Triangle Shirtwaist Factory Fire Remembered In Pictures
March 25 marked the 102nd anniversary of a paramount moment in women’s history, which, unfortunately, is not a joyous one. On Mar. 25, 1911, flames rapidly consumed everything within the Triangle Shirtwaist Company factory, killing 146 workers. The victims, mostly young Jewish and Italian immigrant women, died needlessly due to unsafe working conditions, such as locked or blocked doors, narrow stairways, faulty fire escapes, and a lack of sprinklers. Until Sept. 11, 2001, the Triangle fire was the deadliest workplace disaster in New York City history. Mass grief and outrage spread from New York’s Lower East Side across the country. Garment union membership swelled, and New York politics shifted dramatically toward reform, paving the way for the New Deal and, ultimately, the workplace standards expected today.
Written by Leigh Benin, Rob Linne, Adrienne Sosin, and Joel Sosinsky, The New York City Triangle Factory Fire is illustrated with more than 200 images that tell the story of the fire and its aftermath in graphic detail. The book, part of Arcadia Publishing’s Images of America series, does an excellent job in honoring the victims’ sacrifice and serves as a reminder of the ongoing struggle for the dignity of all working people. Most of the victims are buried in cemeteries throughout Queens including Calvary and Mount Zion. And former state Senator Serphin Maltese lost his grandmother, Catherine Maltese, in the fire.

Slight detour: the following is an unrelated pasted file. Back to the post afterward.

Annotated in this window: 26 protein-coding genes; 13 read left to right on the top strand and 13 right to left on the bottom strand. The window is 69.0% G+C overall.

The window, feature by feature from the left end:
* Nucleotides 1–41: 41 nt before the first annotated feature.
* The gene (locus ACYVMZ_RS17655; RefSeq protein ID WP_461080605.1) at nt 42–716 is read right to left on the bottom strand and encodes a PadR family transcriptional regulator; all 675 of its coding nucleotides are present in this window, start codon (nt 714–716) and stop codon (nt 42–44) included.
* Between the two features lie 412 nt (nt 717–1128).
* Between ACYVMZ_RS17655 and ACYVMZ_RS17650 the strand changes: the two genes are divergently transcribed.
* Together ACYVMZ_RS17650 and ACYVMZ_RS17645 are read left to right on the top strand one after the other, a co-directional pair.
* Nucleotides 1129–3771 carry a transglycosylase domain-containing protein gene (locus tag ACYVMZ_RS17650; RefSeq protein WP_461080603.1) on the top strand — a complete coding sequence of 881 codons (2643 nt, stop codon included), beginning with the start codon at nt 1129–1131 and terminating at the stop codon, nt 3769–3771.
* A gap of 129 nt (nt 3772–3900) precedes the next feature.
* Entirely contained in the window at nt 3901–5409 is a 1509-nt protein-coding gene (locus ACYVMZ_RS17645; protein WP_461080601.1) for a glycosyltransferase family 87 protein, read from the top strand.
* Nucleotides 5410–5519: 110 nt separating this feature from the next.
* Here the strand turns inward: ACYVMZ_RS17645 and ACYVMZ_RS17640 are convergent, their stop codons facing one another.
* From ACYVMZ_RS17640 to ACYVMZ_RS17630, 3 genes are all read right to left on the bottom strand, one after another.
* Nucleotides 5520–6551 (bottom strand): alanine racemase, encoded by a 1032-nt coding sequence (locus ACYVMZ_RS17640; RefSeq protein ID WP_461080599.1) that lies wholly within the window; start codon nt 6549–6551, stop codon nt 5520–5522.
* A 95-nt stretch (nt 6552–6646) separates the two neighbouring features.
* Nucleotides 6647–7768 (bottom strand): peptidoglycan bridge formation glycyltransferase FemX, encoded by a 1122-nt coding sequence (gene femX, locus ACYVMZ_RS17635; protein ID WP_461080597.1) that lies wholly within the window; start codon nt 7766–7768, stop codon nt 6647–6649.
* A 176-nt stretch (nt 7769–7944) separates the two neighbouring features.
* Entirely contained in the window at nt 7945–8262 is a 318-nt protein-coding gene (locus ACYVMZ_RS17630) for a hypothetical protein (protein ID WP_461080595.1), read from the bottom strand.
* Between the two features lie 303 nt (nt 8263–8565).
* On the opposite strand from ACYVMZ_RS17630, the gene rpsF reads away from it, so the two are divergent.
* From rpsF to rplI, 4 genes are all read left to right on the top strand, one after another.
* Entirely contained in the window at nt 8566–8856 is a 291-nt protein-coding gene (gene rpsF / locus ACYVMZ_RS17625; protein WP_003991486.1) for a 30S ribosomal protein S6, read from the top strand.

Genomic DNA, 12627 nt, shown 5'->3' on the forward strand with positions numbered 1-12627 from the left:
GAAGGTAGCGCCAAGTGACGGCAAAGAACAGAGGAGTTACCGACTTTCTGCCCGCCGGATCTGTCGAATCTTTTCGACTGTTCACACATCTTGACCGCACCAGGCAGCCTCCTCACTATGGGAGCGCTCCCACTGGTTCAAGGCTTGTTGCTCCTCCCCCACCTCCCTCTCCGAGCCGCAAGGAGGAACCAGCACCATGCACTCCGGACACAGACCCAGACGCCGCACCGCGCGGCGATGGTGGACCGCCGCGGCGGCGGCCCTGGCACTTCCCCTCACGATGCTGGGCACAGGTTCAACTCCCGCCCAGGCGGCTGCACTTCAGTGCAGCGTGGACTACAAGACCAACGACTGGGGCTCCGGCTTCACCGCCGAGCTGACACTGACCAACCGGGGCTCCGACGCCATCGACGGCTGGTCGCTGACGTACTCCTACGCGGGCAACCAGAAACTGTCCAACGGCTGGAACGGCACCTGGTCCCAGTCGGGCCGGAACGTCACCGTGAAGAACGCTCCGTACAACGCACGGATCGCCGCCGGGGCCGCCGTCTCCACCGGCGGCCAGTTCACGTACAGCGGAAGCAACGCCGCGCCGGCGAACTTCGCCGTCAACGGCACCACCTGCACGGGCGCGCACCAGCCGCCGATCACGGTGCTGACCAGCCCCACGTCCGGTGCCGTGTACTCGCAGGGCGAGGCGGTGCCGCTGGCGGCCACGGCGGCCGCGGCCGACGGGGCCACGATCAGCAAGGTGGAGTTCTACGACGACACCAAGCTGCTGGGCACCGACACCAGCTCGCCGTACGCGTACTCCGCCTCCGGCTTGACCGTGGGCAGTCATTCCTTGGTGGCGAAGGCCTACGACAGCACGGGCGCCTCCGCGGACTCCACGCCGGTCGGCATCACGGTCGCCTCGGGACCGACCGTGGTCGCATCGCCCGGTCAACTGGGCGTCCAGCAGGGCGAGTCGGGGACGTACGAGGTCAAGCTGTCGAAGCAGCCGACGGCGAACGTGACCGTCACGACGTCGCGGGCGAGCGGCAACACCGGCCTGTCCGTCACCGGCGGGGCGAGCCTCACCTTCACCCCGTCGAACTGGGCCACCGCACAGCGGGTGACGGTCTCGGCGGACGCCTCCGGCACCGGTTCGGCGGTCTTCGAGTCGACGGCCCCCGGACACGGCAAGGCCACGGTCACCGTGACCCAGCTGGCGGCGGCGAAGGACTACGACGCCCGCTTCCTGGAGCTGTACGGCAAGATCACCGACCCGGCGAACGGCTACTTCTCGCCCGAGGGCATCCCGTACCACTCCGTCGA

Benin, Linne, Sosin and Sosinsky are cofounders of the Education and Labor Collaborative, an organization dedicated to teaching youth about the hidden labor heritage of the United States. The authors have worked closely with Workers United, which is the successor union to the historic International Ladies Garment Workers Union (ILGWU), and HBO Documentary Films in researching this important history.
The New York City Triangle Factory Fire, 127 pages, $21.99, is available through arcadiapublishing.com, amazon.com and Barnes and Noble.